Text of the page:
New Delhi: India’s mobile phone companies may need to pay an additional $1.6 billion (Rs7,312 crore) for the extra spectrum they have if a proposal that’s under consideration is implemented by the government, according to two officials belonging to the regulator.
The Telecom Regulatory Authority of India (Trai) may recommend that companies which have more spectrum than the start-up 6.2MHz, which all of them are given, would have to pay for it. This could be as much as 68% of the price at which third-generation (3G) mobile airwaves were auctioned in May.
“We are looking at a number of methods to calculate the value of the additional spectrum” but most of the methods of calculation are throwing up very high valuations, according to one of the Trai officials cited above.
“We are looking at the incremental profit from additional spectrum” and factors such as the money spent by the operators, who don’t have the additional airwaves, to set up towers, he added. Firms with limited spectrum need to set up a greater number of towers to ensure coverage. Trai had earlier suggested a pricing formula that would have seen the telcos paying about $3.2 billion.
The companies will need to pay for the additional spectrum starting January 2008 to the end of their licence period. For instance, Bharti Airtel Ltd, India’s biggest phone company, has additional spectrum valued at about $381 million using the formula. The payment under the above formula would be much less as it would have to pay only for the years of licences since 2008. All telecom licences run for 20 years and 3G prices vary across circles, with Delhi and Mumbai being the highest.
Four experts, including two Indian Institute of Technology professors, are helping the regulator arrive at the valuation formula, said the second Trai official cited above. The regulator began work on the subject in September.
“It was decided that it would take six months to prepare due to its highly complex nature,” he said. The calculations are being based on inflation, revenue earned by operators from incremental spectrum and the amount spent on erecting base stations, he said.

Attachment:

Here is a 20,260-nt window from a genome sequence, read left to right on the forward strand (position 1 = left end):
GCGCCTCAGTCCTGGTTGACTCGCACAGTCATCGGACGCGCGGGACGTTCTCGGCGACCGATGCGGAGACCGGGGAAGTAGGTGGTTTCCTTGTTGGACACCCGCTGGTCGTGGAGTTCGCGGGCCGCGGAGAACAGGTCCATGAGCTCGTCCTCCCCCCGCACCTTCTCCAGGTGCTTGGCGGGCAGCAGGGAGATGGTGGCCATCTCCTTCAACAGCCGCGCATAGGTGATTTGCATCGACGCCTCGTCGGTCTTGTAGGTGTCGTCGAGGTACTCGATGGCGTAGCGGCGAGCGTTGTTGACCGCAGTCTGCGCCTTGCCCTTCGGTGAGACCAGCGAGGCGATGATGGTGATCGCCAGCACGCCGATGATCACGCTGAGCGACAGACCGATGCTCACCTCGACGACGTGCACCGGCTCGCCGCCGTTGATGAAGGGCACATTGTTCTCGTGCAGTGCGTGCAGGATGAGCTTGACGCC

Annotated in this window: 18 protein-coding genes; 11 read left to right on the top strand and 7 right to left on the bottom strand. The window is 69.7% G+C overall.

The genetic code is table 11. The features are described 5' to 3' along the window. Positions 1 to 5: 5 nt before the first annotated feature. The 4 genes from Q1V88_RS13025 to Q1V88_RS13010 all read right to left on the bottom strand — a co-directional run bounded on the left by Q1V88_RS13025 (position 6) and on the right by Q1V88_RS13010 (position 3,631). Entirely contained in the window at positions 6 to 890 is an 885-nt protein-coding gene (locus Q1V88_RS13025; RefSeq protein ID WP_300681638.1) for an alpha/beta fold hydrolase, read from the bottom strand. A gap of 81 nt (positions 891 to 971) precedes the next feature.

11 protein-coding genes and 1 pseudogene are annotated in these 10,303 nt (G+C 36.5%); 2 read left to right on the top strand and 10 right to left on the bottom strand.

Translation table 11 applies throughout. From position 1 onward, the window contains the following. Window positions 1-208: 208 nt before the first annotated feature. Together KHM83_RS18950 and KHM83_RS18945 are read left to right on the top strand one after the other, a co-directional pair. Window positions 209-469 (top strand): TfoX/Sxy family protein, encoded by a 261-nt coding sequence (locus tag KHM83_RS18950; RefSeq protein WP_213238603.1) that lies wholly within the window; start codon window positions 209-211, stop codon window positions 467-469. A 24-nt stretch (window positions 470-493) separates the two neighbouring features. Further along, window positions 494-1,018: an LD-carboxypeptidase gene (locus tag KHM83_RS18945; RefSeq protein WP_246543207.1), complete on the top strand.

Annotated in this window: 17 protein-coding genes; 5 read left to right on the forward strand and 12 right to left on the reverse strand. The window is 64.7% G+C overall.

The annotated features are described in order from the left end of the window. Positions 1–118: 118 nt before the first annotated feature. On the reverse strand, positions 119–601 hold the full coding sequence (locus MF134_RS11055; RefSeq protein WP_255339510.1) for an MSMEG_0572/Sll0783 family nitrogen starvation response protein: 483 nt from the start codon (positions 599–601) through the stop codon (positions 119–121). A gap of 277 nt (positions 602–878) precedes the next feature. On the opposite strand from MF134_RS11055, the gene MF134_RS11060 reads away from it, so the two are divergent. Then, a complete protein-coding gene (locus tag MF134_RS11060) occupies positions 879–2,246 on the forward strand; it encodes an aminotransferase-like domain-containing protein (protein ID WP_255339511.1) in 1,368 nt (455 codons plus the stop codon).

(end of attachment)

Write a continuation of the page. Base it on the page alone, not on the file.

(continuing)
“It is difficult to base the calculations on 3G spectrum as the auction was carried out to ensure the highest possible revenue for the government from what is essentially spectrum for premium services. The price would obviously be higher,” he added.
Still, that is the only available recent benchmark that is comparable, he said.
“The calculations are being made using very robust economic models and it is unclear what method will be adopted finally,” said a member of the team of academicians seeking to arrive at a payment formula.
The second Trai official cited above said, however, that the report is not final as yet.
He said the job of finding the correct value of the spectrum was difficult as it had already been allocated. Trai is preparing two reports—one related to the engineering aspect and the other to the economic angle, the official said.
If the calculation based on 68% of the 3G price comes into effect, operators with excess spectrum would have to pay as much as Rs11,380 crore for every MHz above 6.2MHz across the country. Every MHz of 3G spectrum in a pan-India licence was valued at around Rs16,000 crore in the auction.
Operators such as Bharti and Vodafone Essar have a total of 32.4MHz and 19.6MHz of additional spectrum, respectively, in various operating areas in the country. In Delhi, Bharti Airtel has as much as 3.8MHz of additional spectrum.
The proposal is being considered against the backdrop of the corruption allegations in 2G spectrum allocation that are being investigated. The Comptroller and Auditor General of India, in its report on the 2008 allocation, has found that the extra spectrum allotted to incumbent operators at no additional cost led to a loss of revenue to the tune of Rs36,993 crore.
The original Trai report on 2G spectrum was submitted to the department of telecommunications in May. It had said that the formula to calculate the cost of additional spectrum would be made in a subsequent report.
In that report, Trai had suggested that operators be made to pay for spectrum of 6.2-8MHz for seven years. Anything above 8MHz would have to be given up, besides which the companies would have to pay for this for three years.
Telecom firms are of the view that the 2G spectrum cannot be equated to the 3G spectrum and that the price cannot be based on the price found from the auction. The government earned approximately Rs1.06 trillion from the auction of high-capacity spectrum, of which more than two-thirds came from the sale of 3G spectrum. The rest came from the auction of the Broadband Wireless Access spectrum
Last week, Trai chairman J.S. Sarma had said the report would be submitted to the government in a few days time.
Trai’s earlier recommendations included various aspects of basic mobile telephony services dealing with issues such as roll-out criteria and rural connectivity among others.